Step 4: Consult nonphysicians.

Managing pain often involves taking control of your body. The three methods below are physical approaches you can try without a prescription. But “without a prescription” doesn’t mean “without a doctor’s knowledge.” You should always tell your doctor about methods you try.

Acupuncture. The largest acupuncture study ever conducted shows that the technique significantly reduced pain and improved function for 570 patients with knee osteoarthritis who had moderate or severe pain despite taking anti-inflammatory or pain medications. The study also showed that acupuncture, like many complementary treatments, requires patience. Although people in the study had a 40 percent reduction in pain from acupuncture, they did not begin to benefit significantly more than the sham acupuncture group until week 14 of the 26-week study.

  • Massage. Two thousand years ago, Hippocrates advised doctors to gain experience in “rubbing that can bind a loose joint and loosen a hard joint.” Massage remains popular today and can provide temporary pain relief.
  • There are numerous ways to press the flesh, from full-body Swedish massage; to deep-tissue massage that uses pressure and slow strokes on deeper muscle tissue to relieve tension; to myofascial release, which uses long, stretching strokes to relieve tension around the connective tissue of the muscles.
  • Ultrasound. Using sound waves to penetrate tissues and provide heat, ultrasound may be useful for relieving pain and inflammation caused by injuries to soft tissue, muscle spasms and arthritis in a specific location such as the hand. Ultrasound treatments are performed by physical therapists or occupational therapists.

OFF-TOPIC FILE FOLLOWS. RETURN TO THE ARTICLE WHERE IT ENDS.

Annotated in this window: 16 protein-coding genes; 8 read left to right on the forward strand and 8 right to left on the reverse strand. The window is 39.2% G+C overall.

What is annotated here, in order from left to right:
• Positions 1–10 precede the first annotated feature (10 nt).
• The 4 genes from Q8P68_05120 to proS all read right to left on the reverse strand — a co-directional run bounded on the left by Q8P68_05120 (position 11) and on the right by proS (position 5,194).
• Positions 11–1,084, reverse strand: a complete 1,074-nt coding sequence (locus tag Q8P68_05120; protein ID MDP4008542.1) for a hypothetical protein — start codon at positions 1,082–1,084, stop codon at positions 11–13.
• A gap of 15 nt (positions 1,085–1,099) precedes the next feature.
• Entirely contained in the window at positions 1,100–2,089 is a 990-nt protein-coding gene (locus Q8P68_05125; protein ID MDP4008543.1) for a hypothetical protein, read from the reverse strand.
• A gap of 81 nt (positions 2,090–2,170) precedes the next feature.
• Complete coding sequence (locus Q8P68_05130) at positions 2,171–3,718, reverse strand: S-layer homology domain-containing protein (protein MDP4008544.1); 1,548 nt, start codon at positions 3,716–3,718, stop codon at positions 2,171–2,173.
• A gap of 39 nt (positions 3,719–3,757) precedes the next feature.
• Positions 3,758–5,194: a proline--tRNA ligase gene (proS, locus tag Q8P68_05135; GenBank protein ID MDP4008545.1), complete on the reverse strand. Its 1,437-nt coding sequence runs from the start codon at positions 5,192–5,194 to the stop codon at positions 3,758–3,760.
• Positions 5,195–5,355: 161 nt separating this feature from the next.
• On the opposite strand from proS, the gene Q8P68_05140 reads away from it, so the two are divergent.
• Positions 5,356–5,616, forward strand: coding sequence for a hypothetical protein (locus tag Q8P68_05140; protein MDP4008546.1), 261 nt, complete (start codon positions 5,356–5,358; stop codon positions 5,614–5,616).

Step 5: Calm the mind to calm the body.

Easing anxiety, reducing emotional distress or depression and getting better sleep may help reduce pain, improve the ability to enjoy life again, increase the ability to cope and improve psychological well-being – the main goals of chronic pain management, according to the American Pain Society.

Tuning out or turning down arthritis pain may be possible through psychotherapy techniques such as:

•    Hypnosis. An induced form of relaxation requiring self-motivation and practice, hypnosis can help some people manage pain or shift their attention from it. How does it work? In a nutshell, hypnosis gives your normally subdued subconscious mind control and gives your overworked conscious mind a break, allowing you to reach a state of deep relaxation.

•    Biofeedback. People in pain can learn to control their body’s responses to pain triggers. With biofeedback, sensors connect the body to a machine showing how thoughts and actions can affect the autonomic nervous system, which controls the involuntary action of the heart, lungs, stomach and intestines as well as the release of stress hormones, such as adrenaline or cortisol, from glands. Learning how to control involuntary responses like breathing and heart rate may allow other physical reactions to be controlled, too.

•    Cognitive Behavioral Therapy (CBT). If you’ve ever received unexpected bad news, your body probably reacted with a strange sensation in your gut. Although the pang isn’t pleasant, it provides more proof that what your body feels is connected to what your mind thinks. Psychotherapists using CBT help people understand that connection and learn to control their thoughts so they can control feelings and physical reactions.